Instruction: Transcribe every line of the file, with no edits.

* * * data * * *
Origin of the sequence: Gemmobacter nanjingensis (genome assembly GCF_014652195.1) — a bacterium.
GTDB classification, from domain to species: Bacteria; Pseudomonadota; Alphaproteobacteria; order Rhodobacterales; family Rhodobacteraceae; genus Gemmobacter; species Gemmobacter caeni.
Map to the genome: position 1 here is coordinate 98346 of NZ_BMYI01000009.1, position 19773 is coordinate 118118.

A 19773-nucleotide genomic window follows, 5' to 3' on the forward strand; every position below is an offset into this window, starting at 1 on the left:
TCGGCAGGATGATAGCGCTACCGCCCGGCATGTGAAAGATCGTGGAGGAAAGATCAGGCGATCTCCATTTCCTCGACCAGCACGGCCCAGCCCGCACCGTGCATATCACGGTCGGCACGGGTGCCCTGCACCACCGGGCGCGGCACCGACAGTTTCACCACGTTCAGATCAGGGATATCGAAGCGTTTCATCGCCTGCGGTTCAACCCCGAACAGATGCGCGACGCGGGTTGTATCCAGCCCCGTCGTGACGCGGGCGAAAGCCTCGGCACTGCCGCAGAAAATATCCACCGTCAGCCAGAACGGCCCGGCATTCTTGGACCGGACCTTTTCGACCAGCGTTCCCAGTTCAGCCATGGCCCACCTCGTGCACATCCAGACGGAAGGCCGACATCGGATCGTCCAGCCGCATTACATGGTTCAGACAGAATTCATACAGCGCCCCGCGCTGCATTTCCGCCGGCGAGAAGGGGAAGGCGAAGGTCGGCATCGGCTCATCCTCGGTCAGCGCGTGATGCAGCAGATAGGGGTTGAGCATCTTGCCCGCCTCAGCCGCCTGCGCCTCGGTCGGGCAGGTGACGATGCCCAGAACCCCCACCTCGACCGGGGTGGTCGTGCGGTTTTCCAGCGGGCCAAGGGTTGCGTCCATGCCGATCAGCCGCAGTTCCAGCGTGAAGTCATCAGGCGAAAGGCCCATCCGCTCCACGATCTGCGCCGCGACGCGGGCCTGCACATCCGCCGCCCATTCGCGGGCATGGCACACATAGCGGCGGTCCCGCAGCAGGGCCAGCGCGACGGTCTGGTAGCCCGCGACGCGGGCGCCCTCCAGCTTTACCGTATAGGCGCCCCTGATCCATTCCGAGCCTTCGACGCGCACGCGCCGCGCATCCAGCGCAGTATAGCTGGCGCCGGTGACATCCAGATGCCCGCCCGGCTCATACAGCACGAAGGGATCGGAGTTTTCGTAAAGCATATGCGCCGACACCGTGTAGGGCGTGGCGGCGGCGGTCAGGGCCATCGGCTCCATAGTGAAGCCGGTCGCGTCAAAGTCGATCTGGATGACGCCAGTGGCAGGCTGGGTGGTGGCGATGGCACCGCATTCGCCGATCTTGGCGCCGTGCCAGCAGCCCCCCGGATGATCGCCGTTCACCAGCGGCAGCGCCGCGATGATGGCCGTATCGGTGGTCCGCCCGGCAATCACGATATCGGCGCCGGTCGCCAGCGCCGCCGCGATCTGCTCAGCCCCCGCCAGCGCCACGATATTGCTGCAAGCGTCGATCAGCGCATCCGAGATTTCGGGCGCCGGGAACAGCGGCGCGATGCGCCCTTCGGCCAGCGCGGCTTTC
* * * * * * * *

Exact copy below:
Origin of the sequence: Gemmobacter nanjingensis (genome assembly GCF_014652195.1) — a bacterium.
GTDB classification, from domain to species: Bacteria; Pseudomonadota; Alphaproteobacteria; order Rhodobacterales; family Rhodobacteraceae; genus Gemmobacter; species Gemmobacter caeni.
Map to the genome: position 1 here is coordinate 98346 of NZ_BMYI01000009.1, position 19773 is coordinate 118118.

A 19773-nucleotide genomic window follows, 5' to 3' on the forward strand; every position below is an offset into this window, starting at 1 on the left:
TCGGCAGGATGATAGCGCTACCGCCCGGCATGTGAAAGATCGTGGAGGAAAGATCAGGCGATCTCCATTTCCTCGACCAGCACGGCCCAGCCCGCACCGTGCATATCACGGTCGGCACGGGTGCCCTGCACCACCGGGCGCGGCACCGACAGTTTCACCACGTTCAGATCAGGGATATCGAAGCGTTTCATCGCCTGCGGTTCAACCCCGAACAGATGCGCGACGCGGGTTGTATCCAGCCCCGTCGTGACGCGGGCGAAAGCCTCGGCACTGCCGCAGAAAATATCCACCGTCAGCCAGAACGGCCCGGCATTCTTGGACCGGACCTTTTCGACCAGCGTTCCCAGTTCAGCCATGGCCCACCTCGTGCACATCCAGACGGAAGGCCGACATCGGATCGTCCAGCCGCATTACATGGTTCAGACAGAATTCATACAGCGCCCCGCGCTGCATTTCCGCCGGCGAGAAGGGGAAGGCGAAGGTCGGCATCGGCTCATCCTCGGTCAGCGCGTGATGCAGCAGATAGGGGTTGAGCATCTTGCCCGCCTCAGCCGCCTGCGCCTCGGTCGGGCAGGTGACGATGCCCAGAACCCCCACCTCGACCGGGGTGGTCGTGCGGTTTTCCAGCGGGCCAAGGGTTGCGTCCATGCCGATCAGCCGCAGTTCCAGCGTGAAGTCATCAGGCGAAAGGCCCATCCGCTCCACGATCTGCGCCGCGACGCGGGCCTGCACATCCGCCGCCCATTCGCGGGCATGGCACACATAGCGGCGGTCCCGCAGCAGGGCCAGCGCGACGGTCTGGTAGCCCGCGACGCGGGCGCCCTCCAGCTTTACCGTATAGGCGCCCCTGATCCATTCCGAGCCTTCGACGCGCACGCGCCGCGCATCCAGCGCAGTATAGCTGGCGCCGGTGACATCCAGATGCCCGCCCGGCTCATACAGCACGAAGGGATCGGAGTTTTCGTAAAGCATATGCGCCGACACCGTGTAGGGCGTGGCGGCGGCGGTCAGGGCCATCGGCTCCATAGTGAAGCCGGTCGCGTCAAAGTCGATCTGGATGACGCCAGTGGCAGGCTGGGTGGTGGCGATGGCACCGCATTCGCCGATCTTGGCGCCGTGCCAGCAGCCCCCCGGATGATCGCCGTTCACCAGCGGCAGCGCCGCGATGATGGCCGTATCGGTGGTCCGCCCGGCAATCACGATATCGGCGCCGGTCGCCAGCGCCGCCGCGATCTGCTCAGCCCCCGCCAGCGCCACGATATTGCTGCAAGCGTCGATCAGCGCATCCGAGATTTCGGGCGCCGGGAACAGCGGCGCGATGCGCCCTTCGGCCAGCGCGGCTTTC